So some questions in my mind are:

1.) Does the overall approach seem reasonable?
2.) Does anyone have any ideas on how I could fit in a larger single tank? I could let a larger tank hang down further I guess but I am not sure I want to do that - what do you think?
3.) Are there any other down sides to using a single tank for both other than perhaps the size issue?
4.) Is there any potential for problems with the shower draining properly? That would be the lowest drain in the system of course. Can I still get to a nearly full tank without the shower back flowing?

Thanks in advance for the help,

Malcolm
Malcolm,
I think it's feasible, but am wondering why you would want to get rif of the existing black tank? 20 gal for grey and black combined is definitely too small.
To add a sizeable grey tank, you just need to remove the existing one that you don't like, and take a look at the framework behind the rear axle. The grey tank should be as close as possible to the rear axle. ou might have to remove one crossmember, and beef up the frame and remaining 2 cross members, but this way you can add a 40+ gal grey tank that barely protrudes under the trailer. I am doing this to my 1963 Overlander.
You might be able to do a size of 54 wide, by 43 long, tapered in depth from 5in to 7in., with teh 2.5in drain on the lowest side.This would hold close to 60gal.
Make sure and add a vent, so the tank can fill all the way, and drain easily.

2) seems reasonable, if the grey/black combo tank is large enough
3) well, you can often drain grey water without much dismay. Not so when there's black content. If you're getting too full, black might backwash into the shower pan.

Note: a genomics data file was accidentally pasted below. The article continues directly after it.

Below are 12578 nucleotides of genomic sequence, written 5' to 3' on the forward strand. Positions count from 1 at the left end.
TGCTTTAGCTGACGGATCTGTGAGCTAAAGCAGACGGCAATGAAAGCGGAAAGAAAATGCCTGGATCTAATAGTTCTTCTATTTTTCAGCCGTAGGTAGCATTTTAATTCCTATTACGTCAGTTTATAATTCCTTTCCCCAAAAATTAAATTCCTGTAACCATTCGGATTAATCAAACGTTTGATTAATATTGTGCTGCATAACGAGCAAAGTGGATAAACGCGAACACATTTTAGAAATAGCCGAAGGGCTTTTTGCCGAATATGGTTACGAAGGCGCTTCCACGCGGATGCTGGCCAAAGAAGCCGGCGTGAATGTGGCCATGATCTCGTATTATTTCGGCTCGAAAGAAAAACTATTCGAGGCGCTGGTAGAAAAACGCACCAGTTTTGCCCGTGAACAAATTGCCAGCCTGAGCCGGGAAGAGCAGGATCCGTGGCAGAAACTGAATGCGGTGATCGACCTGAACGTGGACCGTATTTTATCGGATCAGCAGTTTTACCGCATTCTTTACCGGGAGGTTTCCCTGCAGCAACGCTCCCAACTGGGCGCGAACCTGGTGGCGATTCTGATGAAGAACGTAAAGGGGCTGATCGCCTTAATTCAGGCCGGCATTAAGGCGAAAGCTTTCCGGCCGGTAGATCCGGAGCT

4) Depends on the installation. The shower will be 1 or so inch higher than the top of the tank, and it can feed into the grey tank just fine, at least it does so on my 71 Tradewind. If, however, you overfill the combo tank, then gross things might end up in the shower. ( Repeat of your 3rd question)

I've come to the conclusion over time, that it's best to have the fluids separated.
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Old 07-20-2004, 06:45 PM   #3
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Frame change...

Uwe,

Thanks for the comments. I could visualize removing one of the cross members and re-enforcing the two remaining ones, but what are you doing for supporting the plywood floor in the middle of the roughly 4' x 5' area over the new tank? How are you intending to support the tank itself? I have noticed that a lot of tanks appear to have an overhang along their top edges that suggest they can be hung from the top. Is that true or must they typically be fully supported from the bottom?

Malcolm
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Old 07-20-2004, 06:51 PM   #4
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Why remove the black tank?

Uwe,

I forgot to mention that my main motivation for wanting to remove the above floor black tank has to do with possible floor plan changes I am contemplating. The black water tank on my unit is partly in the back bedroom. In the original layout it was covered by the bedside cabinet next to the cross-wise bed. Since my unit was almost entirely gutted when I got it I have the option of changing things around a bit. I have to build whatever I build from scratch so I might as well consider my options before I jump in. I need a new toilet too. The old one was shorter so it would fit on top of the bw tank. I could install a somewhat more convetional looking unit it if mounted to the floor instead of 8 or so inches up in the air.